Every problem originates from within.  Countless subtle problems lie deeply rooted in the unconscious mind.  We cannot solve these problems, because the untrained, undisciplined mind is the problem-maker.  Therefore, we need to raise the contents of our hearts and minds from lower to higher, spiritual plane through Sanskrit, which vibrates deep layers of the psyche through pranic vibration.  Sanskrit is the way leading toward perfection and unity.

Chanting Sanskrit, listening to authentic Sanskrit chanting with a quiet, meditative mind and studying Sanskrit grammar will stimulate automatic and spontaneous psychoanalysis, psychosynthesis and psychotherapy.  Sanskrit is “quantum healing” for body and mind.

Therefore, in addition to modern languages, we need Sanskrit, the language of the heart and unity, the language of integration.  Our life needs all modern languages for multiplicity, while we need Sanskrit as the means for unity.
-From the essay BharaTya-Sanskrti and Sanskrtam, 1989

We have two groups of people: those who are chanting and those who are not chanting, but are sitting in meditation with a silent mind, absorbing those vibrations inside and outside.  Both these groups are benefitted.  By chanting loudly, prana (the life force, breath) vibrates the body of matter powerfully.  This vibration is called OM. OM has three letters: A, U and M, representing sattvaguna, rajoguna and tamoguna.  When you feel physical vibration, then you have tamoguna. When you feel the vibration of electricity and light, then you have rajoguna.  And when you feel peace and bliss with nadam, inner music, then you have sattvaguna.

The whole purpose of chanting mantra is to lead the individual consciousness to the plane of universal consciousness, that is to say, the universal “I-Am”, which is your real form or your real home.  By chanting, one gets rid of the identification with the individual body and thinking mind, so that this individual “I-am” is transformed into the Absolute “I-AM” by means of the universal “I-Am.”  Please feel this fact.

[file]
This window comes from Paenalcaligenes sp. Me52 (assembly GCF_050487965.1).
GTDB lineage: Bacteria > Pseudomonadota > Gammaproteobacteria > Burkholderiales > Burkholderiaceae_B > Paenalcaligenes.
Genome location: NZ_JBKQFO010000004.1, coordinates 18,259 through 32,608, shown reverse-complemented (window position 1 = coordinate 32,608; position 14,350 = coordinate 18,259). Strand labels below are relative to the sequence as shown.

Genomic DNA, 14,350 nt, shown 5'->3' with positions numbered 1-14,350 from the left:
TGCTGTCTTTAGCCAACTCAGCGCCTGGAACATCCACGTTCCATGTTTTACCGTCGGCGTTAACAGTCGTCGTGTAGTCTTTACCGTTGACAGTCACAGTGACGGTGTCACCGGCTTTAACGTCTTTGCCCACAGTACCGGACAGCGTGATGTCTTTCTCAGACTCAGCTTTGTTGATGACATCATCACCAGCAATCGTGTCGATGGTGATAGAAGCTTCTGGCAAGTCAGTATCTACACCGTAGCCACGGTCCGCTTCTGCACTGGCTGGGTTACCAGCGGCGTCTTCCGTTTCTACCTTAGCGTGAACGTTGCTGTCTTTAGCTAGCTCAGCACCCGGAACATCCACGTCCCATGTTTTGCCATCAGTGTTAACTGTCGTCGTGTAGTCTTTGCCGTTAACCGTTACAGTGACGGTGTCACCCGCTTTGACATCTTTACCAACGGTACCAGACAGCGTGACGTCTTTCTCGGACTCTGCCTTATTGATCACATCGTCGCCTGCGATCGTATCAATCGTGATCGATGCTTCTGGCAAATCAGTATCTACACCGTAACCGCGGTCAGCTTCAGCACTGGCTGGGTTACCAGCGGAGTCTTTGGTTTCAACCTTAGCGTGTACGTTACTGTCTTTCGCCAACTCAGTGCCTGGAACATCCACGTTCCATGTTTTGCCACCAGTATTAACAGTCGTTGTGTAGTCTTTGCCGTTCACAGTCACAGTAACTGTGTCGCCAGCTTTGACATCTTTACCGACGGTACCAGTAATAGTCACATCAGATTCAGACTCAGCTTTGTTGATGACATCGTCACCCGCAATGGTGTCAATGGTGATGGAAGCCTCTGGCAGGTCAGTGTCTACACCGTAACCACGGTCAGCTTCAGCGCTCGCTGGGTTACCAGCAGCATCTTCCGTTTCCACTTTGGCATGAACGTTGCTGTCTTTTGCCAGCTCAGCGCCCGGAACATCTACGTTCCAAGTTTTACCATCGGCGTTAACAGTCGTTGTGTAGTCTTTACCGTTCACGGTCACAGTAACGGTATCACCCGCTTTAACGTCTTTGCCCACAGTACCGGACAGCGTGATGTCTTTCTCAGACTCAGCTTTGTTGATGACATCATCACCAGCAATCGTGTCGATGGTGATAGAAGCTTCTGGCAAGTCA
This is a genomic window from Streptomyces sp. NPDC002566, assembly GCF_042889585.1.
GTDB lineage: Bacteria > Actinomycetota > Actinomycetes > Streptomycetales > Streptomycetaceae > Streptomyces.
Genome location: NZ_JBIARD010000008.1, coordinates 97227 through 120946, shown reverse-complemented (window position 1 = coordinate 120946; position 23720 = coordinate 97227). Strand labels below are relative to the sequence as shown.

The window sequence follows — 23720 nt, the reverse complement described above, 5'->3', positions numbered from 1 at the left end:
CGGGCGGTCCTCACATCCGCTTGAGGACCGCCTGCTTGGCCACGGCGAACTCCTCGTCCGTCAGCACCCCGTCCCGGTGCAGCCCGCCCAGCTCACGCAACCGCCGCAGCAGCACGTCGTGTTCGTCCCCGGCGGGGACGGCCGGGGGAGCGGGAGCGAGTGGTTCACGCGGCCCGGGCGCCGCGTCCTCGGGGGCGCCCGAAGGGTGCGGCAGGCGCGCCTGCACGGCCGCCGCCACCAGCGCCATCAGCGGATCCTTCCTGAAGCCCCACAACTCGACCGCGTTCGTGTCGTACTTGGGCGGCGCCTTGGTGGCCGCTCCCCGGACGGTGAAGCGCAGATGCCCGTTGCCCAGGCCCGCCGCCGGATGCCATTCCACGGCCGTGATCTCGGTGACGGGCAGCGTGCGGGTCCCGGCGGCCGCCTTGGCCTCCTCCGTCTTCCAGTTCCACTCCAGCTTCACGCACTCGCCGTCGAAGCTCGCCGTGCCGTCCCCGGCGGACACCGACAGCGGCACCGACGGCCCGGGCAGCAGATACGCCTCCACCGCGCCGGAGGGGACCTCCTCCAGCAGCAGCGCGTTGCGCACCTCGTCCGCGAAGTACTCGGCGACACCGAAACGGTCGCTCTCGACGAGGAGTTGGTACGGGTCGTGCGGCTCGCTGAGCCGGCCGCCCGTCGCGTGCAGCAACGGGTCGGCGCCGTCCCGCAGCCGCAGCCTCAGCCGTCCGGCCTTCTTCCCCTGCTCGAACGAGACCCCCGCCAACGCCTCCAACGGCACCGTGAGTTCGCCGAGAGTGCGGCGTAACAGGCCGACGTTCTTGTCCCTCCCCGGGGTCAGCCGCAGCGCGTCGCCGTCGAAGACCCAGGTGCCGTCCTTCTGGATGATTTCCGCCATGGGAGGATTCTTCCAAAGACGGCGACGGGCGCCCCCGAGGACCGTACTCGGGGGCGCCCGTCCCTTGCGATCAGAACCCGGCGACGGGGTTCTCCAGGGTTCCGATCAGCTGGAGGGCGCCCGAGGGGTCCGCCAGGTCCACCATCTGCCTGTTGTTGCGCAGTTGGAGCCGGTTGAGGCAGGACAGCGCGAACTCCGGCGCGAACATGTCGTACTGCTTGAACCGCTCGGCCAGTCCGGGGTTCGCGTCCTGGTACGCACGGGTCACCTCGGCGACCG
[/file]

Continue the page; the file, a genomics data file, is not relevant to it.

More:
-From the essay The Significance of Chanting Mantra, 1986

Nada is the divine inner music.  From it Veda, Vedanta and all holy scriptures arise spontaneously.  They may not evolve into Sanskrit, but you can feel them directly.  In fact, the linguistic part of the Vedas and holy scriptures is not central, because a person can live without reading them.  Who can live without air and space?  In the same way, nobody can live without the pulsation and vibration of nada.

The real OM cannot be chanted. Whatever we chant is linguistic OM, but the real OM we must experience. By hearing this inner OM, we hear and feel the Vedas directly.

-From Nada Yoga, 1984/1989

When you work directly with the Sanskrit text, then the spirit of the writer – the spirit of Godhood, the real writer – appears before you, and you do not have to depend on the mercy of any commentary to comprehend. Rather, you feel the meaning directly.  When you read commentaries, then you have to understand the means of the mind. Mental understanding and direct feeling are much different. For this reason, I thank all of you who want to transform your lives in the light of truth.
-From introduction to commentary on Mandukya-Upanishad, 1990

By Shri Brahmananda Sarasvati (Ramamurti S. Mishra, MD)